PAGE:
Anne Belder, Senior Digital Specialist at SAS, considers the success stories that never make the press in the public sector, and how data and analytics can help them illustrate their value
Local government gets some bad press. There is no doubt that some could be better, but many are strongly focused on delivering high-quality services for their citizens.
However, these “good news” stories seldom make the press – even in local newspapers in slow weeks. Like most public sector organisations around the world, local governments also face increasing pressure to do more with less. Budgets are cut, and efficiencies are demanded. It is a challenging environment.
Under these conditions, local governments are increasingly turning to data and analytics to help them to meet citizens’ needs and expectations. There are a number of ways in which they are doing so.
Developing insights and improving services
Local governments have no shortage of data. Since they first acquired computers back in the 1980s and 1990s, they have often accumulated immense databases of information about services, citizens and needs. In the last 10 years, new approaches like data warehouses have made it possible to bring information together – but not always in a usable form.
Predictive modelling is now enabling local governments to unlock their data and develop insights. These can be used to inform service development, providing new services that better meet citizens’ needs. This is particularly relevant as more and more cities adopt “smart” technology because it enables coordinated thinking. Local governments can also use analytics more strategically. Instead of simply looking at activity and tracking performance, local governments can ensure that their activity helps them to meet their strategic goals.
Enhancing operational delivery
Local government services have often developed piecemeal, over time. There is little time in a routine day to think about how things could be done better – so this doesn’t happen. Analytics can be used to review operations and see where efficiencies are possible. For example, it can help with route optimisation for bin lorries or other similar services, such as enabling the targeted deployment of community police officers. Planned cycle “rounds” could increasingly take in areas with higher levels of antisocial behaviour or drug problems.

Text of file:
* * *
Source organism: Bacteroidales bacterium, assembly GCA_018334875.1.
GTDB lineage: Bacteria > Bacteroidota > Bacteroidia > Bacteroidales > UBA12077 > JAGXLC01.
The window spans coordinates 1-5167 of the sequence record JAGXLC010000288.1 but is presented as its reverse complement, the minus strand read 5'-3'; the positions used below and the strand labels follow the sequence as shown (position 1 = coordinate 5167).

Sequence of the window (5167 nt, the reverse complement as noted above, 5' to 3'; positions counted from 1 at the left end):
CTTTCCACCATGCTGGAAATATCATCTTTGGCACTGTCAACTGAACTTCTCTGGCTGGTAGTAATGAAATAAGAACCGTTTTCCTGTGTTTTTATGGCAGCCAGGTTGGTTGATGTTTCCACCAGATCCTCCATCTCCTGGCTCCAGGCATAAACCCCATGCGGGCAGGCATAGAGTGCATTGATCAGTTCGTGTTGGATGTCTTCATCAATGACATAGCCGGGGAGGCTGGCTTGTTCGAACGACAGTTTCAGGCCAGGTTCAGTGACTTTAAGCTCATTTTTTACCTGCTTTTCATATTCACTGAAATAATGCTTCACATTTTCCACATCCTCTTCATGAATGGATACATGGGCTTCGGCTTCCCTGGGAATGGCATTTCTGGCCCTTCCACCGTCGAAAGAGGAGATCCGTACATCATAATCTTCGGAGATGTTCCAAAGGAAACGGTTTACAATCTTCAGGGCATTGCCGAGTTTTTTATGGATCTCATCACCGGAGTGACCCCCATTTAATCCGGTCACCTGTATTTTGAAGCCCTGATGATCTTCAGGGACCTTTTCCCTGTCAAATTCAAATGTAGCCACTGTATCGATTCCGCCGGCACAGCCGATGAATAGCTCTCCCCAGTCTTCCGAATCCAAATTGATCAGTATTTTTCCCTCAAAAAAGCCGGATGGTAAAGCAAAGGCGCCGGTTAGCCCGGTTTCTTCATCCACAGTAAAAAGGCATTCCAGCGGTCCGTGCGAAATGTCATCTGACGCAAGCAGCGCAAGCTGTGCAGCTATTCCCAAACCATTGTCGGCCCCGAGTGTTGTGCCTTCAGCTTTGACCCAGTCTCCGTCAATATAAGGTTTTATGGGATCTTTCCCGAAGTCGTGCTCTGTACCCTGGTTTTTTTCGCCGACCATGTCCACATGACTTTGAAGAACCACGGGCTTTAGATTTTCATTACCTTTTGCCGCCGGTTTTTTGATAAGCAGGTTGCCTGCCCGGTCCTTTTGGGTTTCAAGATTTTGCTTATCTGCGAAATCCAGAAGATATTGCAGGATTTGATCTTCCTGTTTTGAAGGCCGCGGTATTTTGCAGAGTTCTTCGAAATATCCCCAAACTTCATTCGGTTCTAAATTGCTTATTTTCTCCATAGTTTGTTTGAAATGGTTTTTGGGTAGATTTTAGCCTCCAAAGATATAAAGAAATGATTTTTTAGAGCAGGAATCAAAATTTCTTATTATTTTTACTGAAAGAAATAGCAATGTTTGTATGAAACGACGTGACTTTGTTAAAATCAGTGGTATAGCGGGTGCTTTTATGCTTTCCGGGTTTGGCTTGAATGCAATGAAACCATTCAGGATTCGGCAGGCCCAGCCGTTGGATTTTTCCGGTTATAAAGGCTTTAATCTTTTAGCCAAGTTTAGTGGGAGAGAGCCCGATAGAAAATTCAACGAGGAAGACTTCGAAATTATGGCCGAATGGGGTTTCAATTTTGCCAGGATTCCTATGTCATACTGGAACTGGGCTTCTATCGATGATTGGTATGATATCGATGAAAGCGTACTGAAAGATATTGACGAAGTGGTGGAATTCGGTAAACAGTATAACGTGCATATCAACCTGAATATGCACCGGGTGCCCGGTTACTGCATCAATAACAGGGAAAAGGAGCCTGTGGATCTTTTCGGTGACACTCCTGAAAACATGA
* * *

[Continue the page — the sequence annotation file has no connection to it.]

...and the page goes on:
Work by the Nationwide Building Society used natural language processing to review calls to contact centres and look at how they could have been prevented. Local governments could take a similar approach to work with complaints data or calls to helplines.
Connecting the dots: Prevention, not cure
It has long been known in both local and national government that problems in families do not occur in isolation. The 24-year-old sent to jail for drug offences often has a long history of contact with social services. He may have truanted from school, or neighbours may have raised child protection concerns. Before that, we often see that the family was flagged as needing support when the children were very small, or even earlier. However, there are far more families flagged in this way than can be supported. If only we could identify which 10% or so are the crucial ones.
Analytics can help local governments to find patterns in data. Earlier insights can help to prevent families from imploding, older people from struggling with unmet care needs, and provide better targeting of limited resources. This, in turn, helps to reduce costs, and means that more people can be helped over the longer term.
Getting ahead of fraud
Local governments have a fiscal duty to guard public funds. However, fraud is big business in the public sector, including in local government. One estimate in the UK suggested that in 2017-18, local governments had prevented or detected over £300 million in fraud. It seems reasonable to assume that this may only be a small part of the total.
New analytics techniques are enabling much better prevention and detection of fraud. Machine learning techniques can learn from data and detect new patterns of behaviour that may highlight potential problems. Network analysis can identify potential links between apparently unconnected groups, for example, through the overuse of phone numbers or IP addresses. These techniques can also be used to combat address fraud.
The tip of the iceberg
These use cases are just the tip of the iceberg for local governments. Far more can be and is being done using analytics. The e-book Doing Good With Government Data discusses more analytics use cases. We’d love to hear from you about how you’re using analytics, or if you’d like to see how analytics could help you transform your operations or services.
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